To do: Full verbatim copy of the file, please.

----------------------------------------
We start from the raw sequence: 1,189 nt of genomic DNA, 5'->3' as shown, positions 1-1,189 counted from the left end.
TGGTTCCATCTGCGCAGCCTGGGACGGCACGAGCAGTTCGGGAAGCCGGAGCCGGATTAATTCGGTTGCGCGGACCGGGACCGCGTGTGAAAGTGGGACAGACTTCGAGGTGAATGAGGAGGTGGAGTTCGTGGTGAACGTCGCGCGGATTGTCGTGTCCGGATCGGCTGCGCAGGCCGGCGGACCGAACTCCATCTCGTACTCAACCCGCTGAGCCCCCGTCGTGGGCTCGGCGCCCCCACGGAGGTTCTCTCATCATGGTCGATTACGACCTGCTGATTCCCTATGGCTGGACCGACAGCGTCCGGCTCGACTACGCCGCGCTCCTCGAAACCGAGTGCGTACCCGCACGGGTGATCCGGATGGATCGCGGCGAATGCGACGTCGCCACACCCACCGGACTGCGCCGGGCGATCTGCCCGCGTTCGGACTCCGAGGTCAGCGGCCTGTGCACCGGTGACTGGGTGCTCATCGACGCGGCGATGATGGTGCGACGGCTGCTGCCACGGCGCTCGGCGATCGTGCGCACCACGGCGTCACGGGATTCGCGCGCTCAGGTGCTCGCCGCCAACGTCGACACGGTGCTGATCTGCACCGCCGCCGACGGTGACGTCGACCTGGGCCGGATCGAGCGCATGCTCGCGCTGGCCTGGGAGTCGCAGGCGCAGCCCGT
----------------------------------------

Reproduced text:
We start from the raw sequence: 1,189 nt of genomic DNA, 5'->3' as shown, positions 1-1,189 counted from the left end.
TGGTTCCATCTGCGCAGCCTGGGACGGCACGAGCAGTTCGGGAAGCCGGAGCCGGATTAATTCGGTTGCGCGGACCGGGACCGCGTGTGAAAGTGGGACAGACTTCGAGGTGAATGAGGAGGTGGAGTTCGTGGTGAACGTCGCGCGGATTGTCGTGTCCGGATCGGCTGCGCAGGCCGGCGGACCGAACTCCATCTCGTACTCAACCCGCTGAGCCCCCGTCGTGGGCTCGGCGCCCCCACGGAGGTTCTCTCATCATGGTCGATTACGACCTGCTGATTCCCTATGGCTGGACCGACAGCGTCCGGCTCGACTACGCCGCGCTCCTCGAAACCGAGTGCGTACCCGCACGGGTGATCCGGATGGATCGCGGCGAATGCGACGTCGCCACACCCACCGGACTGCGCCGGGCGATCTGCCCGCGTTCGGACTCCGAGGTCAGCGGCCTGTGCACCGGTGACTGGGTGCTCATCGACGCGGCGATGATGGTGCGACGGCTGCTGCCACGGCGCTCGGCGATCGTGCGCACCACGGCGTCACGGGATTCGCGCGCTCAGGTGCTCGCCGCCAACGTCGACACGGTGCTGATCTGCACCGCCGCCGACGGTGACGTCGACCTGGGCCGGATCGAGCGCATGCTCGCGCTGGCCTGGGAGTCGCAGGCGCAGCCCGT